What is Vipassana?
“The technique of Vipassana Meditation is taught at ten-day residential courses during which participants learn the basics of the method, and practice sufficiently to experience its beneficial results. There are no charges for the courses – not even to cover the cost of food and accommodation. All expenses are met by donations from people who, having completed a course and experienced the benefits of Vipassana, wish to give others the opportunity to also benefit.”
“The elements of an emotion never to be admitted” – Ayn Rand
That’s how Ayn Rand wrote a perfect sentence to describe my experience with Vipassana Ten-Day Course, in one of her greatest works, Atlas Shrugged [page 315].
In the vastness of the ocean
and the way the sky is stretched out
I know you exist.
With languages so many
With races defined and undefined
I know you exist.
So, I know I was supposed to write about my Vipassana Course for the sequel of my last post How I lived in Ladakh for seventeen days.
However, I have kept that on hold, mainly for two reasons:
- My Vipassana Course was overwhelming. Imagine yourself in a dark room for years and suddenly to face the sunlight. You’d be struck by the light, and your eyes may lose sight because of too much exposure, and your words have fumble because you can see everything clearly and there would be too much stimulus to make sense out. I felt that way. Even though it happened 11 months ago, I am still making sense of my experience and I will definitely share my experience in this space – when I trust this space enough to contain it.
- I recently had decided to take a week off from Instagram and it was my first successful day without it. I want to articulate my thoughts so that I can document it.
It was monsoons, July 2017 – when I was in Himachal, organizing The Lost Tribe Art Festival – Mountains 17. I knew I had to visit Ladakh anyhow, so I planned way in advance. It was difficult for my parents to agree for me to go on a solo trip, all the way to the highest altitude of the world – 18000 ft! So I decided to find a more valuable reason.
Having wished to attend a Vipassana Course, I signed up for a 10-day course at Dhamma Laddha Vipassana Meditation Centre in Youknas, on the way to a small village called Saboo in Ladakh [you can check all the course schedules here]. Of course, people thought I was crazy to take up a course that involved ten days of silence and no mobile phones, no writing or reading, no eye contacts, no expression at all. However, all I had in my mind was to be able to live longer in Ladakh and I could give up anything to experience the silence of starry nights.
Sundays are not usually eventful for me, but today went quite well. I started my day with seeing my client who comes for therapy in the morning – with electricity not cooperating, we had to switch the place twice in the 47 degrees heat. I couldn’t help but wonder the repercussions of it. Changing the spaces. Can every space feel safe with the same person or does it change? I kept ruminating about how spaces have an important role in a therapeutic relationship or any relationship for that matter.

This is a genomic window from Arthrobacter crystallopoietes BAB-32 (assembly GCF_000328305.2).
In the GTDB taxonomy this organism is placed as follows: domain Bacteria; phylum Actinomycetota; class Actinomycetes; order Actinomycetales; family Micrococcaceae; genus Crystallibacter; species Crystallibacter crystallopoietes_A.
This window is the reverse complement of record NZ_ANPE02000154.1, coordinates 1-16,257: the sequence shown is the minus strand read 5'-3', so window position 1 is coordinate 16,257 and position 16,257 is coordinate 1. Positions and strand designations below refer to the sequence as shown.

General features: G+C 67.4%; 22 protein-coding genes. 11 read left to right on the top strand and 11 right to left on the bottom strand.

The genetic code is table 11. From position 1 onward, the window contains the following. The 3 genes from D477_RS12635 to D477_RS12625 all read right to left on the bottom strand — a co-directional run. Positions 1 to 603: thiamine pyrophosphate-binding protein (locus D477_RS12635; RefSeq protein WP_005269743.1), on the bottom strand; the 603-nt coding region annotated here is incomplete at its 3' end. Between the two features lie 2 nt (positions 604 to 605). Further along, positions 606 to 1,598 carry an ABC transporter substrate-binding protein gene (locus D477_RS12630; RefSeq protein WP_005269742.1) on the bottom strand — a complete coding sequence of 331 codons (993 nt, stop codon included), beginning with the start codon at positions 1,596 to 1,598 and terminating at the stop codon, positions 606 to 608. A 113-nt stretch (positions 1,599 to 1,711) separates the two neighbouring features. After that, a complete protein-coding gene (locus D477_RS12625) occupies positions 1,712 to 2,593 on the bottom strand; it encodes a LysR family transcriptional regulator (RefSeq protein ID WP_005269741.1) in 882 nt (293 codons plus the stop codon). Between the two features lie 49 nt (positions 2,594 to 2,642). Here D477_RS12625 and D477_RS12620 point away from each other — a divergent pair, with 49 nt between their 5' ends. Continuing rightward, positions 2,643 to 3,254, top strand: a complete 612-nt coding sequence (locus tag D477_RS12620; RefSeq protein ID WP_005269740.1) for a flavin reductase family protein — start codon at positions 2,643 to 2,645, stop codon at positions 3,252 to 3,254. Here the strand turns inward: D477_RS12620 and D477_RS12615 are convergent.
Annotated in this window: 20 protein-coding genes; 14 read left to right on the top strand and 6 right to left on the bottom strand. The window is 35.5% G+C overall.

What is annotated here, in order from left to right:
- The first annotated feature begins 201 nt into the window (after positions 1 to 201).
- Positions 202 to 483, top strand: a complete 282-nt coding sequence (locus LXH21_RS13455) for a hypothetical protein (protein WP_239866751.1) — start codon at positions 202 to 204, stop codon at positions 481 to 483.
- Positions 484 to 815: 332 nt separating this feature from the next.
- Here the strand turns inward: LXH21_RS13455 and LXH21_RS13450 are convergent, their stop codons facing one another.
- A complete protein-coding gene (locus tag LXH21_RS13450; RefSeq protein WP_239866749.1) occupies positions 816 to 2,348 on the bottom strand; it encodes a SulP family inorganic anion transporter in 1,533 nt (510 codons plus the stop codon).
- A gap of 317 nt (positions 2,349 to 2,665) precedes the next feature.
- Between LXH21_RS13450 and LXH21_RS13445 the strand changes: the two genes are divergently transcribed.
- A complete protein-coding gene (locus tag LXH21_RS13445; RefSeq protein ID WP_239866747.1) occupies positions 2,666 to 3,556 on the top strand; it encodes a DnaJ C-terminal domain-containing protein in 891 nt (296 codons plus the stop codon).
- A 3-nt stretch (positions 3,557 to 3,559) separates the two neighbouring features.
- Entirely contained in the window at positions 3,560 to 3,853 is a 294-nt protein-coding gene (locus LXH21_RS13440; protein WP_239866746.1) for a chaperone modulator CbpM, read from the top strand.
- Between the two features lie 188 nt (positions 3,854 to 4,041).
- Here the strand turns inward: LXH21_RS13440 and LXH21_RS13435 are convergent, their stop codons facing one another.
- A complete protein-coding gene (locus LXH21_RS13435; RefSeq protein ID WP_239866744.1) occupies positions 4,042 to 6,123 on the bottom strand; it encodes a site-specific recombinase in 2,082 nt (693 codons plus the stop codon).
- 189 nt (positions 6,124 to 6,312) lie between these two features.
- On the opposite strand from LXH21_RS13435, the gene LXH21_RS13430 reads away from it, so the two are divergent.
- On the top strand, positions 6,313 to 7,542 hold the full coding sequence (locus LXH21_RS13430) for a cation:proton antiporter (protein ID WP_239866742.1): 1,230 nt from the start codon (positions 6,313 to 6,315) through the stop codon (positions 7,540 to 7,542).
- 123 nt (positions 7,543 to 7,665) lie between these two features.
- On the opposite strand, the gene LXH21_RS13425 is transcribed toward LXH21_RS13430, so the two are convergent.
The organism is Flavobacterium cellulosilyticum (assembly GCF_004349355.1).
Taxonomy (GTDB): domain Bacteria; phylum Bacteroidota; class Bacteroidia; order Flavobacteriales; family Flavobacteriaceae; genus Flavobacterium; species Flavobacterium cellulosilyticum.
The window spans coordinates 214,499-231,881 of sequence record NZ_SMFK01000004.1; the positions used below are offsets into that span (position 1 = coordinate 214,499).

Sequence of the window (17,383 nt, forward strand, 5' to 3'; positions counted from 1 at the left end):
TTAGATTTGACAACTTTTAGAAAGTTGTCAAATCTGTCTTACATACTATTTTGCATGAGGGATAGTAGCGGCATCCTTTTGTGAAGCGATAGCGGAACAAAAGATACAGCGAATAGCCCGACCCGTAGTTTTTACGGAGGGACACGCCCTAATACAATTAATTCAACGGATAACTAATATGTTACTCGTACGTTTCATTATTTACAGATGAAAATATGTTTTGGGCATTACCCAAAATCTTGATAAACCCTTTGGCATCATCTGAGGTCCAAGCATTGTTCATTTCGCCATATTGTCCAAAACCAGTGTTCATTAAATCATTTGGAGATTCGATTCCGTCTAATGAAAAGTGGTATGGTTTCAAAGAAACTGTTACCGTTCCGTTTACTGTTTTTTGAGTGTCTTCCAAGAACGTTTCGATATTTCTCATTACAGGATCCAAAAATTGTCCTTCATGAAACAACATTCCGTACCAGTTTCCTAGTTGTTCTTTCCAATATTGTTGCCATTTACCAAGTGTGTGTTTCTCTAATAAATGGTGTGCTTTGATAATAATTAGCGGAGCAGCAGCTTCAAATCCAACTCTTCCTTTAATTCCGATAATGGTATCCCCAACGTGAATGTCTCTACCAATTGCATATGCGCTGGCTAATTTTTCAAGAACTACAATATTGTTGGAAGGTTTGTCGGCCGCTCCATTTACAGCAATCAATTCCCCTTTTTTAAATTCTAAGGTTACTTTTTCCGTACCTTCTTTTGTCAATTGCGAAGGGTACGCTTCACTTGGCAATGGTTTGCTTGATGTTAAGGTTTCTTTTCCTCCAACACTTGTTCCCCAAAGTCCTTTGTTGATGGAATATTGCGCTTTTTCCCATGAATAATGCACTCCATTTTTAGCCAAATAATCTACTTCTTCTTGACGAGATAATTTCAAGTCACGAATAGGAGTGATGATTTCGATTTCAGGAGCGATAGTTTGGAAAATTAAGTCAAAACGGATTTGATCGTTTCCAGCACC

Settings, certain rooms, light, time, furniture – can they contain you on various occasions?
Being a girl from a small town, from quite an orthodox family – I still can’t believe that I have been able to travel so much and start a business with three guys I met during my travelling days.
A lot of pain, tears and struggle has gone into it, but it doesn’t end. How much freedom is enough freedom? When do you know that you don’t need to fight for making your own choices?
I am always confused, honestly.
When I was only 16 or 17, I found a space where I could dump my emotions without worrying about anything – it was ‘internet’ and more specifically, my blog.
The first time I found out about blogger.com and I thought wow, I could speak my heart out and I called my blog – Worlds collide in Words. Perhaps, that name came out a few months of me writing my blog and I saw that this space had more people who came to dump their emotions, too. Words made my world collide with theirs in a fruitful way.
Art has played an important role in my life. I started learning Hindustani Classical Music and Kathak when I was only 6 or 7. I spoiled so many benches in school with my best friend, sketching faces with eyebrows on point. Also, I used poetry as a means of channelizing anger and pain when I was 12; and, grew up to be in a professional dance team in college.
During my masters, as my friends made notes in the class, my teachers allowed me to draw in my notebook because they knew I could only concentrate that way. Art has been very close to my heart; blame multiple heart breaks or a genetic lineage – from my grandfather being a brilliant poet to my mother being a violinist, my father a writer, a social gathering singer to my brother, an architect and a musician. I’ve been soaked in art since I was born and art makes me truly happy – content, satisfied, at peace.
As a Clinical Psychologist, I understand the practical sides of art, too. It’s a great way to express, without causing harm to oneself or another. In a lot of our self-reflective classes, we spent painting what our emotions looked like. Being in a surrounding that is overflowing with the creative ambience has saved me, and has saved many.